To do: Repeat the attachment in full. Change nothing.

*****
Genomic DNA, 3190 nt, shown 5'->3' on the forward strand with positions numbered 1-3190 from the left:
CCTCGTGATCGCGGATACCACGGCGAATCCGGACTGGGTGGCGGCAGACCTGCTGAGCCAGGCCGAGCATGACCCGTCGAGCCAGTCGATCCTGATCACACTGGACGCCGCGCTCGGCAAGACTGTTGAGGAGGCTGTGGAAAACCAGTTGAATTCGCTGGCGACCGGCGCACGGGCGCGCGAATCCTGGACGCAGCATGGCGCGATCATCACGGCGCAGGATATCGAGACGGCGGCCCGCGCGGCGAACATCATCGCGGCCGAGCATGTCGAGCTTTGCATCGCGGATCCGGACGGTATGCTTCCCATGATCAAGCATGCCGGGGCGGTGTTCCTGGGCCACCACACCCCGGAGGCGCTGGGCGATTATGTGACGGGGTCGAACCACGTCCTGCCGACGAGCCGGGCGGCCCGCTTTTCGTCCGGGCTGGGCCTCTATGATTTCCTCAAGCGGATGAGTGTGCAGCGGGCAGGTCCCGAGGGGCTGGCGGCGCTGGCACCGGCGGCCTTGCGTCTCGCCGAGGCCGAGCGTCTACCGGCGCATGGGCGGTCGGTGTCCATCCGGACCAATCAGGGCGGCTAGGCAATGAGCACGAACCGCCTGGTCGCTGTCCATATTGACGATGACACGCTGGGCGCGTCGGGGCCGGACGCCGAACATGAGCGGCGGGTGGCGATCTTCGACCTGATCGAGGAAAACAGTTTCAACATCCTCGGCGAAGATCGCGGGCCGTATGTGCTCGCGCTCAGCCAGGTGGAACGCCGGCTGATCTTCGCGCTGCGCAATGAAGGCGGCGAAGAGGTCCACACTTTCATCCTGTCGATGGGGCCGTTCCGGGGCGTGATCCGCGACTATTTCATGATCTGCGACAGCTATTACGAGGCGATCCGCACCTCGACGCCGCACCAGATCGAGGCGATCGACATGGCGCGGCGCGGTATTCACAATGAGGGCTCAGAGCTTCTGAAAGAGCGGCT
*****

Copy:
Genomic DNA, 3190 nt, shown 5'->3' on the forward strand with positions numbered 1-3190 from the left:
CCTCGTGATCGCGGATACCACGGCGAATCCGGACTGGGTGGCGGCAGACCTGCTGAGCCAGGCCGAGCATGACCCGTCGAGCCAGTCGATCCTGATCACACTGGACGCCGCGCTCGGCAAGACTGTTGAGGAGGCTGTGGAAAACCAGTTGAATTCGCTGGCGACCGGCGCACGGGCGCGCGAATCCTGGACGCAGCATGGCGCGATCATCACGGCGCAGGATATCGAGACGGCGGCCCGCGCGGCGAACATCATCGCGGCCGAGCATGTCGAGCTTTGCATCGCGGATCCGGACGGTATGCTTCCCATGATCAAGCATGCCGGGGCGGTGTTCCTGGGCCACCACACCCCGGAGGCGCTGGGCGATTATGTGACGGGGTCGAACCACGTCCTGCCGACGAGCCGGGCGGCCCGCTTTTCGTCCGGGCTGGGCCTCTATGATTTCCTCAAGCGGATGAGTGTGCAGCGGGCAGGTCCCGAGGGGCTGGCGGCGCTGGCACCGGCGGCCTTGCGTCTCGCCGAGGCCGAGCGTCTACCGGCGCATGGGCGGTCGGTGTCCATCCGGACCAATCAGGGCGGCTAGGCAATGAGCACGAACCGCCTGGTCGCTGTCCATATTGACGATGACACGCTGGGCGCGTCGGGGCCGGACGCCGAACATGAGCGGCGGGTGGCGATCTTCGACCTGATCGAGGAAAACAGTTTCAACATCCTCGGCGAAGATCGCGGGCCGTATGTGCTCGCGCTCAGCCAGGTGGAACGCCGGCTGATCTTCGCGCTGCGCAATGAAGGCGGCGAAGAGGTCCACACTTTCATCCTGTCGATGGGGCCGTTCCGGGGCGTGATCCGCGACTATTTCATGATCTGCGACAGCTATTACGAGGCGATCCGCACCTCGACGCCGCACCAGATCGAGGCGATCGACATGGCGCGGCGCGGTATTCACAATGAGGGCTCAGAGCTTCTGAAAGAGCGGCT